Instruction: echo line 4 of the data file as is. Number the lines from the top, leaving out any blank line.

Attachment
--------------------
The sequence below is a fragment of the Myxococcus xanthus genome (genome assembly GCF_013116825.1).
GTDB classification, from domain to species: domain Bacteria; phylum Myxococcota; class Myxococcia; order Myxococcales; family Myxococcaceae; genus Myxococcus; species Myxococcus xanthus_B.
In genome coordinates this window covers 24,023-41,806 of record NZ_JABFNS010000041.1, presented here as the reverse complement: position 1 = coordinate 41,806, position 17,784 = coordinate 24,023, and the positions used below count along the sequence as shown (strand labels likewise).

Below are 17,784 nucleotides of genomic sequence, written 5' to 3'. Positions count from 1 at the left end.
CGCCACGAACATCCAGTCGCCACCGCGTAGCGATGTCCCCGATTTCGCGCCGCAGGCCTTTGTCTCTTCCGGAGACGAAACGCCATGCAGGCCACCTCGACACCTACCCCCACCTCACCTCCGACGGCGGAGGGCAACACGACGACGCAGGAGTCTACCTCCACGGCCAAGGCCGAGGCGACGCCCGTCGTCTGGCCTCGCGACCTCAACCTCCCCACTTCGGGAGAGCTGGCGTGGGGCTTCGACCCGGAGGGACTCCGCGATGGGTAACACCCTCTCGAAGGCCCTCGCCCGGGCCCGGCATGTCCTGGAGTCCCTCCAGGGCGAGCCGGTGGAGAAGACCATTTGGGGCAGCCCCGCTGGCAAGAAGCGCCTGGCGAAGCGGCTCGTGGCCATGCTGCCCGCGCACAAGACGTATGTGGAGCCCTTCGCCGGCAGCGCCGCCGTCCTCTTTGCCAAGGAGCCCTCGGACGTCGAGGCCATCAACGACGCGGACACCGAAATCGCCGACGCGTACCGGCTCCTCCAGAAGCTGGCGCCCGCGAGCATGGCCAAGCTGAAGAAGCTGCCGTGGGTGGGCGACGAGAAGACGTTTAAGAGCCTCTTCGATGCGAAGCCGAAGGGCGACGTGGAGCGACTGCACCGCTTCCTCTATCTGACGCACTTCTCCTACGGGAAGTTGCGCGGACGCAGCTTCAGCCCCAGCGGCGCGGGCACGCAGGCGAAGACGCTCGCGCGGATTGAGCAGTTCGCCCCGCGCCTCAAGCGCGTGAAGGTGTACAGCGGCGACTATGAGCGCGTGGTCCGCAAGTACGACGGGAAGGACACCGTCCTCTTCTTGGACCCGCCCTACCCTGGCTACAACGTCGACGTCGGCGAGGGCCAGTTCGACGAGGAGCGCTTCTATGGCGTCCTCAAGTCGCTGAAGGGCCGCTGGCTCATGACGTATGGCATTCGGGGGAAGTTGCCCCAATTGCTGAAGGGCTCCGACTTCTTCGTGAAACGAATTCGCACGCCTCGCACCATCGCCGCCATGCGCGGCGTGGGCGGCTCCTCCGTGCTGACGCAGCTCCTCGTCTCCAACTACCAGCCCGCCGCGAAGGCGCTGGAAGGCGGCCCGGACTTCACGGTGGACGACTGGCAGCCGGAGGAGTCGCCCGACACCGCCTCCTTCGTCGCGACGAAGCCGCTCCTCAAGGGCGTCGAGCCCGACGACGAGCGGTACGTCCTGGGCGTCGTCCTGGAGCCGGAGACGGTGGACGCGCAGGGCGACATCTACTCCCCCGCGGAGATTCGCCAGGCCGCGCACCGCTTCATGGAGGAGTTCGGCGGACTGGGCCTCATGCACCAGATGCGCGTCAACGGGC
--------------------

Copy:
Below are 17,784 nucleotides of genomic sequence, written 5' to 3'. Positions count from 1 at the left end.